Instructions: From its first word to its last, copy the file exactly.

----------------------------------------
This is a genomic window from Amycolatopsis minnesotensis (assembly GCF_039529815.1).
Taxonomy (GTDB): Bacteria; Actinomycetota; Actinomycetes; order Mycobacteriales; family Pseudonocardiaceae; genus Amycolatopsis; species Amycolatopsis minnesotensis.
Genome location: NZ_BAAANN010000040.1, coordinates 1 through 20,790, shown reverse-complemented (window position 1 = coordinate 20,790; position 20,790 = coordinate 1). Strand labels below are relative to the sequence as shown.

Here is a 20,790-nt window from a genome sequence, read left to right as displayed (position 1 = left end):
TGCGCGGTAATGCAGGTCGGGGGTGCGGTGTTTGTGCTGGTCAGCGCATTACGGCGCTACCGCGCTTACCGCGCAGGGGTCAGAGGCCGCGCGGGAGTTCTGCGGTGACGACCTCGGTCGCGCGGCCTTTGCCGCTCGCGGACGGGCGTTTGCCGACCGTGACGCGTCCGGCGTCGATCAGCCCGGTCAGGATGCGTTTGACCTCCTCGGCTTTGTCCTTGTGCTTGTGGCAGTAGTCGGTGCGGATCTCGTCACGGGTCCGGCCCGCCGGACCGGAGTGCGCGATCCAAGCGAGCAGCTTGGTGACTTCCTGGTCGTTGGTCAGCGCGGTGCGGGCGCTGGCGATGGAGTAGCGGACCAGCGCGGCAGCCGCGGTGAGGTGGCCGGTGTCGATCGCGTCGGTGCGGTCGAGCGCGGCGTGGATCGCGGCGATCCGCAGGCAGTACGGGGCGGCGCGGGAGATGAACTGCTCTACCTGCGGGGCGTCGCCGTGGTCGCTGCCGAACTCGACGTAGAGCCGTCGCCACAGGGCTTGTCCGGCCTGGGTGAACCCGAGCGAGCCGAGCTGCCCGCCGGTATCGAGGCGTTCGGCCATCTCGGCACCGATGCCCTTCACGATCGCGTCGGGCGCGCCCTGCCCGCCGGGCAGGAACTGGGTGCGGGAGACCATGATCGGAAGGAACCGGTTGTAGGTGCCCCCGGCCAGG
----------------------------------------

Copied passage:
This is a genomic window from Amycolatopsis minnesotensis (assembly GCF_039529815.1).
Taxonomy (GTDB): Bacteria; Actinomycetota; Actinomycetes; order Mycobacteriales; family Pseudonocardiaceae; genus Amycolatopsis; species Amycolatopsis minnesotensis.
Genome location: NZ_BAAANN010000040.1, coordinates 1 through 20,790, shown reverse-complemented (window position 1 = coordinate 20,790; position 20,790 = coordinate 1). Strand labels below are relative to the sequence as shown.

Here is a 20,790-nt window from a genome sequence, read left to right as displayed (position 1 = left end):
TGCGCGGTAATGCAGGTCGGGGGTGCGGTGTTTGTGCTGGTCAGCGCATTACGGCGCTACCGCGCTTACCGCGCAGGGGTCAGAGGCCGCGCGGGAGTTCTGCGGTGACGACCTCGGTCGCGCGGCCTTTGCCGCTCGCGGACGGGCGTTTGCCGACCGTGACGCGTCCGGCGTCGATCAGCCCGGTCAGGATGCGTTTGACCTCCTCGGCTTTGTCCTTGTGCTTGTGGCAGTAGTCGGTGCGGATCTCGTCACGGGTCCGGCCCGCCGGACCGGAGTGCGCGATCCAAGCGAGCAGCTTGGTGACTTCCTGGTCGTTGGTCAGCGCGGTGCGGGCGCTGGCGATGGAGTAGCGGACCAGCGCGGCAGCCGCGGTGAGGTGGCCGGTGTCGATCGCGTCGGTGCGGTCGAGCGCGGCGTGGATCGCGGCGATCCGCAGGCAGTACGGGGCGGCGCGGGAGATGAACTGCTCTACCTGCGGGGCGTCGCCGTGGTCGCTGCCGAACTCGACGTAGAGCCGTCGCCACAGGGCTTGTCCGGCCTGGGTGAACCCGAGCGAGCCGAGCTGCCCGCCGGTATCGAGGCGTTCGGCCATCTCGGCACCGATGCCCTTCACGATCGCGTCGGGCGCGCCCTGCCCGCCGGGCAGGAACTGGGTGCGGGAGACCATGATCGGAAGGAACCGGTTGTAGGTGCCCCCGGCCAGG